Barely Running Gigabit Ethernet on Cat5 Cables

Network analysis

1. Symptoms

At a futures exchange, after upgrading the network to Gigabit Ethernet, only one network segment worked correctly, while the other 12 segments experienced issues. Data errors and frequent unexplained disconnections were observed. Initial suspicions were on the platform or software used, but multiple reinstalls and configurations did not resolve the problem. Furthermore, the same system worked fine in other trading networks. Suspicion shifted to potential issues in the cabling system, such as unqualified cables, interference signals, or grounding problems. Each network segment was connected using the existing Cat5 cabling system, which hadn’t undergone major changes. As the cabling system used standard Cat5 cable specifications for Gigabit Ethernet, designed to operate in full duplex with four pairs, 5-level encoding, and a signal bandwidth of precisely 100MHz, Cat5 cables should have been sufficient. Plus, the actual network traffic in the futures trading network was generally not close to the maximum capacity, remaining relatively low. Rigorous certification testing was conducted using professional cable testers, showing compliant parameters and no issues with pulse noise interference or grounding.

The only functional network segment was the one hosting market and trading servers. Most workstations and servers within this segment could access the internet, browse market data, and execute trades, with only a few exceptions. However, all other network segments, while functioning internally with a few exceptions, couldn’t establish reliable connections to the market and trading servers. During the system upgrade, the original cabling was retained and passed testing. The source of the problem remained elusive.

2. Diagnostic Process

Various factors could be causing the connectivity problems, such as issues with network hardware configuration, cabling system performance, platform installation and settings, application software configuration, and software conflicts. Based on user feedback, individual stations within each network segment seemed to work, while connections between network segments were challenging. This led to the suspicion that the fault might be related to network equipment settings and cabling system performance.

Using a network tester (F68X) connected to a segment that could access the servers and trading servers at 100Mbps, network traffic averaged 12% over five minutes, FCS frame check error frames were approximately 11%, and collisions were at 1.7% (within the normal range). The high proportion of FCS frame errors originated from stations in other network segments, accounting for 97% of error frames. The error rates across network segments were similar, making it unlikely that all segments experienced simultaneous issues at various stations. However, testing from the F68X to servers or stations within each network segment showed rapidly increasing FCS frame errors as traffic intensified, consistently across different stations. Enabling ICMP Ping on the network tester, statistics showed that approximately 96% had ICMP Ping fragmentation, and 91% were ICMP Monitor destination unreachable.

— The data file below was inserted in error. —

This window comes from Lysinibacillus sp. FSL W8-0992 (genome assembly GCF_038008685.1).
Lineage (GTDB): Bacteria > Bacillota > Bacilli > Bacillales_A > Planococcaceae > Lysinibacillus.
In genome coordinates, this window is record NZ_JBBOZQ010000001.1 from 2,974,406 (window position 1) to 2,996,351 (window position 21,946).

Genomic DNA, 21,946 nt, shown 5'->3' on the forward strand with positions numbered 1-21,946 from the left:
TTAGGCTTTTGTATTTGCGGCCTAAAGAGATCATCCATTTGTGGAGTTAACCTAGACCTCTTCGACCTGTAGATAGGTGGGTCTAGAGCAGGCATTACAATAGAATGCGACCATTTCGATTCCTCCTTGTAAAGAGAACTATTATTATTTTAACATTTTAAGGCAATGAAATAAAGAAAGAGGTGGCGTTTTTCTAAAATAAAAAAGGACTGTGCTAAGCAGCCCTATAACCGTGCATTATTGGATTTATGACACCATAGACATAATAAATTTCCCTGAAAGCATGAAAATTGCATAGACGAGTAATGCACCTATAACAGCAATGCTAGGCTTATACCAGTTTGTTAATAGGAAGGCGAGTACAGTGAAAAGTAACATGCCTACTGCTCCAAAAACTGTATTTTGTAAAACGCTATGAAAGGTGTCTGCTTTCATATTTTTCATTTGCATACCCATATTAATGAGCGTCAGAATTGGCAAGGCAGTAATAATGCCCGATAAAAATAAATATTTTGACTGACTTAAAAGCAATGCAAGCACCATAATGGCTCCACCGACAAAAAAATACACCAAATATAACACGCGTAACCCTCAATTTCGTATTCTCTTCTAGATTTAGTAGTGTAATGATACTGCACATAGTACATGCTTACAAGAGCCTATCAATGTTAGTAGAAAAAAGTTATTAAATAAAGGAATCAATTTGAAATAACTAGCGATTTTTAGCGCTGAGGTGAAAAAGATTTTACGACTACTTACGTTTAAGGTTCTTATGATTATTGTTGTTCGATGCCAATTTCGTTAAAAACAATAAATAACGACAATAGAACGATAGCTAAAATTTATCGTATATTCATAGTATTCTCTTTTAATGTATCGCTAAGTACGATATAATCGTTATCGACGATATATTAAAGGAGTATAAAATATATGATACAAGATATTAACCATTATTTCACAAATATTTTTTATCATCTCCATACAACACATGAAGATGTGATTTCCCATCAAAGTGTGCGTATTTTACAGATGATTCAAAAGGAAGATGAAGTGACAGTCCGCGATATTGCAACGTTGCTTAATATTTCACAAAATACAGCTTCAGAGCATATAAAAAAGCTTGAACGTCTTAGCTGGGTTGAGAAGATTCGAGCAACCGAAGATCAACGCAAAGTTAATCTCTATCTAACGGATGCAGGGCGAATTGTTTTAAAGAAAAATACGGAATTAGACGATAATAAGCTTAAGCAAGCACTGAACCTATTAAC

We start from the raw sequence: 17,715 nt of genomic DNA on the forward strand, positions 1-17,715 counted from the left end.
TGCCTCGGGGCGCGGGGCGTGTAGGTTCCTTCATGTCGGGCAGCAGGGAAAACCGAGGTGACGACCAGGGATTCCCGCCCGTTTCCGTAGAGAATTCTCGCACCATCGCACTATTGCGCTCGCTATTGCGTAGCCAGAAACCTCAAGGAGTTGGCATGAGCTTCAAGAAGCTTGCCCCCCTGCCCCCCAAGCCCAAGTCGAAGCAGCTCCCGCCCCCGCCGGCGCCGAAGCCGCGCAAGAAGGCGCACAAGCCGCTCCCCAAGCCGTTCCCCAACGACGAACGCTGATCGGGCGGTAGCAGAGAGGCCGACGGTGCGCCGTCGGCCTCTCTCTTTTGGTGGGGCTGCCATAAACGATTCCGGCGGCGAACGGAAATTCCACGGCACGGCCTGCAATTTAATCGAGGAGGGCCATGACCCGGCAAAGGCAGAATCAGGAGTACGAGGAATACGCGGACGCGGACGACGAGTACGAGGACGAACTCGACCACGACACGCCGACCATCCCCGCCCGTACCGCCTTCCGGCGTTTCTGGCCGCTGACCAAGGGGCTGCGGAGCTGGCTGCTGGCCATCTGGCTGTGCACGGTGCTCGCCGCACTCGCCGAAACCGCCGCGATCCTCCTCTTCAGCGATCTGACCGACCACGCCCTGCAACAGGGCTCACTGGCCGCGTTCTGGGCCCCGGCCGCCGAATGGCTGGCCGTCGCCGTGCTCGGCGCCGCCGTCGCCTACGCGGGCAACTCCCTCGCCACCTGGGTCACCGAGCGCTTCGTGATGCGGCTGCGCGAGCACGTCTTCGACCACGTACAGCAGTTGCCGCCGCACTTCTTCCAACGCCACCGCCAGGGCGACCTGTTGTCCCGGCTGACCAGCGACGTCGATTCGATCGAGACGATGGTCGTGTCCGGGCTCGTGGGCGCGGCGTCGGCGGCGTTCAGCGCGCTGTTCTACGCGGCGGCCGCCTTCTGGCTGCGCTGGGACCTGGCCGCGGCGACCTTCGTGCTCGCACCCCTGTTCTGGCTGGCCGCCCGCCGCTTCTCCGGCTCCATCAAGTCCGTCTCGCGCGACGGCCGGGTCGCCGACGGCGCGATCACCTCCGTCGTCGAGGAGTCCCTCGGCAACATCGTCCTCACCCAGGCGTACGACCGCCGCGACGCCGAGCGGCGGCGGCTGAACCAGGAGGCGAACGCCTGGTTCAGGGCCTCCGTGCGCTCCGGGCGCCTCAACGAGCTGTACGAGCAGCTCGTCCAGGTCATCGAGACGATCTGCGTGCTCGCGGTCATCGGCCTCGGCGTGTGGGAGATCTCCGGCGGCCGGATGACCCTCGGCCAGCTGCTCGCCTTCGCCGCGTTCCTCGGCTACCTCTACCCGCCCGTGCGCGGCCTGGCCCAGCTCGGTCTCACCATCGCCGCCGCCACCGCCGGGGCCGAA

Conducting the same tests on other network segments, the results for the routers and switches in the market server and trading server segments mirrored the previous tests. The primary difference was that the other network segments’ network devices showed normal results: ICMP Ping fragmentation was 0%, and all were reachable; ICMP Monitor destination unreachable was 0%. It was apparent that the issue lay in the connectivity links between the market server segment and the other segments. Employing FLUKE’s DSP-4000 cable certification tester and Cat5e cables instead of the original Cat5 cables, the network returned to normal. During peak traffic, the market server segment had an average traffic load of 3%, indicating that the previous 12% of traffic during the issue was largely composed of retransmitted frames.

3. Conclusion

Gigabit Ethernet satisfies network users’ hunger for higher bandwidth applications, making it the next focal point for network development. The designers of Gigabit Ethernet had considered the existing application scope of Cat5 cables and selected a 100MHz physical bandwidth. In theory, Cat5 cables should have been sufficient for Gigabit Ethernet. However, practical statistics revealed that 1% to 5% of users could not connect or experienced intermittent and problematic connections. This means Gigabit Ethernet imposes stricter requirements on the parameters of Cat5 cables. Users who have subjected their Cat5 cabling systems to rigorous certification testing can ensure that most stations will work. For a few stations where parameters have limited margins, problems could arise. Parameters with a significant impact include PS NEXT (Power Sum Near-End Crosstalk), PS FEXT (Power Sum Far-End Crosstalk), ACR (Attenuation to Crosstalk Ratio), ELFEXT (Equal Level Far-End Crosstalk), and RL (Return Loss).

For diagnosing problematic Cat5 cabling systems, the use of Cat5e or higher category cables can be a straightforward solution to enhance network performance at minimal cost. It is important to replace the connectors when upgrading to ensure installation quality.

4. Afterword

Following our recommendations, the futures exchange tested all installed Cat5 cables with the DSP-4000 cable tester using the TIA Cat5e Channel UTP100 standard. The network consisted of 1300 stations, and 21 non-compliant cables were identified. After replacing the problematic cables with Cat5e cables, all stations worked correctly, and network performance remained excellent (with an average traffic peak of only 3%).

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